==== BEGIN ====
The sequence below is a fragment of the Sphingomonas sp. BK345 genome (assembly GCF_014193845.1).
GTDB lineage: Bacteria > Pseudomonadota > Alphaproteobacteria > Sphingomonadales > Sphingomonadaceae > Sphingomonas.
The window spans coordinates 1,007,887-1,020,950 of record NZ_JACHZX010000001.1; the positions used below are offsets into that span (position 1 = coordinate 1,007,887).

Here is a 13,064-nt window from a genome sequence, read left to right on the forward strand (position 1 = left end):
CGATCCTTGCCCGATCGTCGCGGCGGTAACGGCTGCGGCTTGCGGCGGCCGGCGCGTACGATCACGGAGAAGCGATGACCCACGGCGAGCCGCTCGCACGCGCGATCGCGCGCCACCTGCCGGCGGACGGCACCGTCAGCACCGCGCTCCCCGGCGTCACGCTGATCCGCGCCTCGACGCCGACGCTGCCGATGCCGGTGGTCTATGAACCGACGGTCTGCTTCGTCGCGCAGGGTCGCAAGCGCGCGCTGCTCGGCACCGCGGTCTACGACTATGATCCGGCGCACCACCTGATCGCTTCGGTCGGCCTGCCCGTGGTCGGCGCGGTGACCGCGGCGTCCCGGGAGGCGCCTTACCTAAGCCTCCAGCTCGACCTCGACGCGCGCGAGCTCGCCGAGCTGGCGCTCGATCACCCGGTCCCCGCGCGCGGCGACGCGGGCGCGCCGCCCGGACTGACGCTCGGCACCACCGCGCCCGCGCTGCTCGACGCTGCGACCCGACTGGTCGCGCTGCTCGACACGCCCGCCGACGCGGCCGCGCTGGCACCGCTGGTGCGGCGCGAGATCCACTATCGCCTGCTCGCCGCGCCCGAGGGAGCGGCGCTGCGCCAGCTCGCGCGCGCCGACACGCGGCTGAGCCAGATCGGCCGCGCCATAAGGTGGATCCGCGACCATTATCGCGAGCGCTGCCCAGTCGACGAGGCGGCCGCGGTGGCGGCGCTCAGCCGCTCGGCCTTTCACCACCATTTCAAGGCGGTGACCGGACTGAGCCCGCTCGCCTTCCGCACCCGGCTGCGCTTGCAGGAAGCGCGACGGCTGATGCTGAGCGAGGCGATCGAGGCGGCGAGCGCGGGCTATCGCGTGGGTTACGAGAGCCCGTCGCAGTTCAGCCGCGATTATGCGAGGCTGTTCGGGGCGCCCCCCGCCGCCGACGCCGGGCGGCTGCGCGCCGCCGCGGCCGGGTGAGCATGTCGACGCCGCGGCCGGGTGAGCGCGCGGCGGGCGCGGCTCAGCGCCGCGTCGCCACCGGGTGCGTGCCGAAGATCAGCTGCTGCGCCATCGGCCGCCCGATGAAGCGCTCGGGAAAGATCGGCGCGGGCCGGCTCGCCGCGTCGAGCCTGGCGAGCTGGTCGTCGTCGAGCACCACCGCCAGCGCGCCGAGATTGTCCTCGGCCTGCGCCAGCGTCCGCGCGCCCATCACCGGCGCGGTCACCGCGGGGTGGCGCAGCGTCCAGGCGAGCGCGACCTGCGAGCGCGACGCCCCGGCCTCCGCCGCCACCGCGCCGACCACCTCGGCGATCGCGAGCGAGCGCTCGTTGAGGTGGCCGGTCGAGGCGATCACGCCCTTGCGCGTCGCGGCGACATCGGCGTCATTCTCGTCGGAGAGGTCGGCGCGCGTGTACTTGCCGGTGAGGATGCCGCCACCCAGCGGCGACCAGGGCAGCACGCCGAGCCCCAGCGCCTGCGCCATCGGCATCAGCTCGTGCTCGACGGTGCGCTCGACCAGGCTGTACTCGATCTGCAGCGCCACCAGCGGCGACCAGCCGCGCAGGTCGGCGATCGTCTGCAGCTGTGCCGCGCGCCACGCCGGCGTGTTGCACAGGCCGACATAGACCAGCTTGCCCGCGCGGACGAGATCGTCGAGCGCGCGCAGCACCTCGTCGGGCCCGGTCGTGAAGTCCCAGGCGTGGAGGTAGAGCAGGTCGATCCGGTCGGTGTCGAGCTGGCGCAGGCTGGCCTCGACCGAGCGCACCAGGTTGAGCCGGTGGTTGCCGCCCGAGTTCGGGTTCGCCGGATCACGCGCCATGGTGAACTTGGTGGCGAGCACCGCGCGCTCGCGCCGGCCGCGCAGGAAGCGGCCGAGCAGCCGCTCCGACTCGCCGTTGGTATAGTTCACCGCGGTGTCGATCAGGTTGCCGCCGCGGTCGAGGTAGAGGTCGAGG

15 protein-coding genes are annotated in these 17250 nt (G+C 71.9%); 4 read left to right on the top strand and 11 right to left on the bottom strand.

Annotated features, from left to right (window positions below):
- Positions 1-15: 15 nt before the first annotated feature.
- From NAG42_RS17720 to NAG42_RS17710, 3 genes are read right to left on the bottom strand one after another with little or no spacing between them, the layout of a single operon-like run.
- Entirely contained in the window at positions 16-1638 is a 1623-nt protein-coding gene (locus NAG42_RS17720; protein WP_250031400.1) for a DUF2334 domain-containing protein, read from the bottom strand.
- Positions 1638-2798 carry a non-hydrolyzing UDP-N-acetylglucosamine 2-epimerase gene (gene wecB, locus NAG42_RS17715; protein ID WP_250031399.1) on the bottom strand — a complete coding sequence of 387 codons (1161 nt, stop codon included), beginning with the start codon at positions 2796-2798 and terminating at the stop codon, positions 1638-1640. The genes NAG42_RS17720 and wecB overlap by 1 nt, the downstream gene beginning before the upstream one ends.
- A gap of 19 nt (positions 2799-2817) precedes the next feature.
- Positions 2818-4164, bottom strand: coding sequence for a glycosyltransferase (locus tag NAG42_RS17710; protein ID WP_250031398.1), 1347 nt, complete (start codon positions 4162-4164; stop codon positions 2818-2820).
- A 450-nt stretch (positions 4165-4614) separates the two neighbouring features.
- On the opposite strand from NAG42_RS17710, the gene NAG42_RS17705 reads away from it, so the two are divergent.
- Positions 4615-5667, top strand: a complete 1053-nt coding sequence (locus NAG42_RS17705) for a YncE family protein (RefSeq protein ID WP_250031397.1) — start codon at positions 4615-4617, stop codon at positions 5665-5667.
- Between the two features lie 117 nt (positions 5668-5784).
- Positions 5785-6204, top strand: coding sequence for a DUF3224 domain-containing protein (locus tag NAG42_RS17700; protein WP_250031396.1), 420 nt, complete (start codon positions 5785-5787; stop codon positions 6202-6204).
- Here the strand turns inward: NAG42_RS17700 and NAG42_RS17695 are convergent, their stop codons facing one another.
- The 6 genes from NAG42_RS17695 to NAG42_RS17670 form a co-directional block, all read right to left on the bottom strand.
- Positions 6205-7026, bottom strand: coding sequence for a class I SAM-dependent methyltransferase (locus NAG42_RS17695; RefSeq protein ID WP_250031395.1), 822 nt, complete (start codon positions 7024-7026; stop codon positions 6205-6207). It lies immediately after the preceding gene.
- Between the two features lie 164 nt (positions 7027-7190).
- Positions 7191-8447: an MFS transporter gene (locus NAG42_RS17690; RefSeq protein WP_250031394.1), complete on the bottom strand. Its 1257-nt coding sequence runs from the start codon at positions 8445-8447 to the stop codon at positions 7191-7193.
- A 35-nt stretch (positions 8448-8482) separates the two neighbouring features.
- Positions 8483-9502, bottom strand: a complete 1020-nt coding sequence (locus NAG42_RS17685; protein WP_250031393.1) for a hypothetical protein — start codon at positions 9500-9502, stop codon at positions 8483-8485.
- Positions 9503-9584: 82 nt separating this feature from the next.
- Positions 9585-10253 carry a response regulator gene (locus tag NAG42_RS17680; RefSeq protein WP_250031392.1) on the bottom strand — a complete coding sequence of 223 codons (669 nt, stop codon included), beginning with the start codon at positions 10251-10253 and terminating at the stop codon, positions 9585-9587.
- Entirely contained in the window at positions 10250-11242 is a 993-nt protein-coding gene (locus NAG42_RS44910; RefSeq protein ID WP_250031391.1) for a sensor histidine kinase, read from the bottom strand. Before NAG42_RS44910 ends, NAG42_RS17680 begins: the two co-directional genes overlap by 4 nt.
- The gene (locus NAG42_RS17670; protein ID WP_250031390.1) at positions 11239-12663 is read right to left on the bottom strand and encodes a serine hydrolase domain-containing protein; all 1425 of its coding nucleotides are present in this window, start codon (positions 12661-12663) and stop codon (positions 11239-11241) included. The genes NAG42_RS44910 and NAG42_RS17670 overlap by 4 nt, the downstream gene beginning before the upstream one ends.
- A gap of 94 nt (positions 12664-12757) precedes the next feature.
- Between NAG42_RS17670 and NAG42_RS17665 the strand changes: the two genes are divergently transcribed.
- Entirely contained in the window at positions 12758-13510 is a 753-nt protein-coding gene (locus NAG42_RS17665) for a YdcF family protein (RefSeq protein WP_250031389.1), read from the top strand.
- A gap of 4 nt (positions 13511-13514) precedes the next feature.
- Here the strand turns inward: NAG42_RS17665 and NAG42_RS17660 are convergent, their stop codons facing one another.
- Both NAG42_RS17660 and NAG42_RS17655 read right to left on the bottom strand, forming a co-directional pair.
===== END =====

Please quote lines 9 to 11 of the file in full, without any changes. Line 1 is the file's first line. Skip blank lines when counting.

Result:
- From NAG42_RS17720 to NAG42_RS17710, 3 genes are read right to left on the bottom strand one after another with little or no spacing between them, the layout of a single operon-like run.
- Entirely contained in the window at positions 16-1638 is a 1623-nt protein-coding gene (locus NAG42_RS17720; protein WP_250031400.1) for a DUF2334 domain-containing protein, read from the bottom strand.
- Positions 1638-2798 carry a non-hydrolyzing UDP-N-acetylglucosamine 2-epimerase gene (gene wecB, locus NAG42_RS17715; protein ID WP_250031399.1) on the bottom strand — a complete coding sequence of 387 codons (1161 nt, stop codon included), beginning with the start codon at positions 2796-2798 and terminating at the stop codon, positions 1638-1640. The genes NAG42_RS17720 and wecB overlap by 1 nt, the downstream gene beginning before the upstream one ends.